First, a portable bingo player unit 5 can not be activated by the voice of its actual user since players are not allowed to talk during bingo session. Only a bingo caller can conceivably command player units via the public address system 1. For example, bingo player unit 5 may be tuned to a standard prerecorded bingo caller's voice. Although different bingo callers may conduct bingo games in the same bingo hall, it may be acceptable in at least some bingo halls, to broadcast standard prerecorded game announcements, such as “I EIGHTEEN” and “GAME OVER”, via public address system 1 instead of broadcasting actual bingo caller's voice. Such a broadcasting of prerecorded voice commands must be synchronized with the actual game events. For example, a prerecorded voice announcement “I EIGHTEEN” must be broadcast via loudspeaker 3 when a bingo caller draws bingo ball “eighteen” from bingo ball hopper 13 and enters the drawn bingo number into computer 15 via touchscreen 16 as illustrated in FIG. 2. In the alternative, a bingo caller places the drawn ball in the bingo hopper 13, that having detected a newly inserted ball, sends a respective signal to flashboard 14 and/or CPU 19. In response to an activation of touchscreen 16, prerecorded voice data, “I EIGHTEEN” in this case, is sent by CPU 19 to Digital-to-Analog converter (“D/A converter”) 25 that converts digital voice data to an equivalent analog signal that is amplified by power amplifier 4 and communicated into loudspeaker 3. It is presumed that CPU 19 stores corresponding voice data in its memory and that CPU 19 is equipped with a sound card even though neither memory nor sound card are explicitly shown in FIG. 2. Note that concurrently with sending a prerecorded voice command to loudspeaker 3, CPU 19 also sends a conventional serial data packet to flashboard 14 to blink a corresponding number, in this case “I EIGHTEEN”, on Dashboard 14 as indicated by circle 28.
 CPU 19 stores a set of sound files corresponding to the most frequently used caller voice announcements, such as “I EIGHTEEN” and “GAME OVER”. When a bingo caller enters a new called bingo number into bingo caller terminal 12 by touching a respective touch-button on touchscreen 16, CPU 19 retrieves a corresponding voice file, from its memory and outputs it to audio amplifier 4 via D/A 25. Similarly, when a bingo caller touches a “GAME OVER” touch-button on touchscreen 16, a sound file “GAME OVER” is played through amplifier 4 and a command to clear the flashboard is simultaneously sent by CPU 19 to Dashboard 14 via cable 24.
 It is desirable to minimize a set of prerecorded voice commands to facilitate recognition of voice commands by an inexpensive bingo player unit 5 that has minimal computational resources. Since the overwhelming majority of all bingo caller announcements consists of bingo numbers, the standard set of voice commands may be reduced to seventy-five bingo numbers in the range of one to seventy-five plus one game-end command. Moreover, since all bingo numbers are two-digit numbers, the set may be reduced even further to phonemes identifying ten single digits plus phonemes identifying “tens-and-teens”.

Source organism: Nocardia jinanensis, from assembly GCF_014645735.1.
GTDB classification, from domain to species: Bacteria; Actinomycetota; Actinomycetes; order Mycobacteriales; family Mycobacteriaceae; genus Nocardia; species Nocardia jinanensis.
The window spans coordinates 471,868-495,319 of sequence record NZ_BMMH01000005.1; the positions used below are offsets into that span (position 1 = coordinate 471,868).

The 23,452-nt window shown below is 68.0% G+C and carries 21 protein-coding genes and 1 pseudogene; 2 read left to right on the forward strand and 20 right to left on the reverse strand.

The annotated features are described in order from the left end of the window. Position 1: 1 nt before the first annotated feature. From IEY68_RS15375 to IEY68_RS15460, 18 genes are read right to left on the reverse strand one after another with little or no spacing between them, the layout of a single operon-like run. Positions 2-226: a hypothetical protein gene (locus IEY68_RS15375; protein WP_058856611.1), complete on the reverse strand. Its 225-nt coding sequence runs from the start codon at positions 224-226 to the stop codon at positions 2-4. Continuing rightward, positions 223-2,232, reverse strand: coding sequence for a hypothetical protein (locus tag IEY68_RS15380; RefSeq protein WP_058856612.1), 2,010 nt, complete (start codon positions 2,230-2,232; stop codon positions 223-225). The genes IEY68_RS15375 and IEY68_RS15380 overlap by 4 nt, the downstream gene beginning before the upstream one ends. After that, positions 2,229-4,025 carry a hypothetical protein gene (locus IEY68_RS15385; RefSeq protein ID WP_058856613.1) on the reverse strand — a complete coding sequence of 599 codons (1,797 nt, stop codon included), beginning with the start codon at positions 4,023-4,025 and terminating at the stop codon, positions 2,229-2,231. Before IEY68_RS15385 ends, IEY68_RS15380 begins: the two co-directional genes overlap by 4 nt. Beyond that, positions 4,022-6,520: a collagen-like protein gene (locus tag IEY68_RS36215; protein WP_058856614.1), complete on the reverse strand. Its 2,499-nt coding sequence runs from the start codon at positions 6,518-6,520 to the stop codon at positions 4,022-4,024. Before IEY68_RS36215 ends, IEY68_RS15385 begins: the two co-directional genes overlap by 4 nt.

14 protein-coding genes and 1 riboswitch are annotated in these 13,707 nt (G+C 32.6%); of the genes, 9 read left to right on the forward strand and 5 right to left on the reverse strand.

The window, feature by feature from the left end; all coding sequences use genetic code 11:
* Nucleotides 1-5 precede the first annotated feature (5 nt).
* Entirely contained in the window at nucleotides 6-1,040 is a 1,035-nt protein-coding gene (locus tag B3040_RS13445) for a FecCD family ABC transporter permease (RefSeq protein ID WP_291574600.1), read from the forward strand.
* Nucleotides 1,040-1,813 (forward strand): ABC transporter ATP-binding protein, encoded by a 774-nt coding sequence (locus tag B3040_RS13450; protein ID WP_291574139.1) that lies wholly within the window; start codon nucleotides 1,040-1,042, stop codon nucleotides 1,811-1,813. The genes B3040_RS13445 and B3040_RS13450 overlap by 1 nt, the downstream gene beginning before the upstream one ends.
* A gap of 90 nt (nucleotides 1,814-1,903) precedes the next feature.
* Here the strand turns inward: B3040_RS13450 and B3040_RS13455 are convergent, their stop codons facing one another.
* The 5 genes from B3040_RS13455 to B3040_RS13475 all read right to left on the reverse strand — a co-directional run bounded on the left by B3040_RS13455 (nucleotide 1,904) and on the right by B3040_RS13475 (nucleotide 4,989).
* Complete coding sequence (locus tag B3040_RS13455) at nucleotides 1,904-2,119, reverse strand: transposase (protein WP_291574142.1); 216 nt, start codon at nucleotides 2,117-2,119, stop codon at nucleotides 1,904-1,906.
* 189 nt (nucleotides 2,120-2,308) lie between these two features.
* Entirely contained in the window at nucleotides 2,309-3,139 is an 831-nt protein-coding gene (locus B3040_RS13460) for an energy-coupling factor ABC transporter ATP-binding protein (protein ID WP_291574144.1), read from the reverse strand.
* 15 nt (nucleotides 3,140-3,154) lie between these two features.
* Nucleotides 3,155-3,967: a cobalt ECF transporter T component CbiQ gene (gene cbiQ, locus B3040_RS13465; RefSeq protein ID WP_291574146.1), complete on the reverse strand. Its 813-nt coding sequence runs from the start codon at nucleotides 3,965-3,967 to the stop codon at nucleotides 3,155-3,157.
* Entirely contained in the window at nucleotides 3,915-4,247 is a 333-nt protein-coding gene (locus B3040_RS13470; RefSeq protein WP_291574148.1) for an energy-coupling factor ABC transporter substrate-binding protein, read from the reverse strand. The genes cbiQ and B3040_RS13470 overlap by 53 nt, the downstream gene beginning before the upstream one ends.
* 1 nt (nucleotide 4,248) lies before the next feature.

The above-described broadcasting of prerecorded voice commands may not be acceptable in all situations. If an actual caller's voice has to be utilized for public announcements, it is desirable to compress and filter it from noise, so that while being still clearly recognizable by players, it is convenient for machine recognition. FIG. 3 illustrates a modified bingo caller terminal 12 having provisions for filtering and reformatting a caller's voice. In addition to elements shown in FIG. 2, bingo caller terminal 12 of FIG. 3 is equipped with primary microphone 2 and a background microphone 26, an audio preamplifier 27 and an A/D converter 28. The primary microphone 2 is the same caller's microphone that is utilized in the standard public address system 1 of FIG. 1. The background microphone 26 is an additional microphone installed in close proximity to bingo ball hopper 13. Since ball hopper 13 is the main source of noise in a bingo hall, background microphone 26 provides a reference signal that may be utilized as an adequate approximation of the real-time noise level and of its primary frequency harmonics. Preamplifier 27 subtracts the noise reference signal generated by microphone 26 from the original signal generated by caller's microphone 2 and amplifies, and optionally filters, the resulting signals. As a result, the combination of microphones 2, 26 with preamplifier 27 performs a noise rejection function. The output signal of preamplifier 27 is digitized by A/D converter 17 and the output of A/D converter 17 is read-in by CPU 19. CPU 19 digitally processes a filtered caller's voice signal and detects specific voice commands identified in the stored set of voice commands. In particular, CPU 19 detects current game status announcements including called bingo numbers, patterns and game-over and session-over announcements. Having determined the current game status, CPU 19 causes said status to be displayed on the touchscreen display 16 and also on the bingo flashboard 14 as is illustrated in FIG. 1., wherein the last called number is highlighted on the flashboard 14 by a circle 28. Being capable of recognizing a caller's voice announcements, bingo caller terminal 12 effectively yields a voice-controlled “handsfree” bingo flashboard 14. This eliminates the possibility of manual error when a bingo caller announces one called number while flashboard 14 shows a different number because the bingo caller mistakenly placed a drawn bingo ball in a wrong location on the bingo hopper 13. Note that a bingo caller has the opportunity to override any voice command by direct entry of called bingo numbers into PC 15 via touchscreen 16. Also, a bingo caller has an option of turning off the voice recognition facility of bingo caller terminal 12 and instead, place drawn bingo balls into proper slots of bingo hopper 13.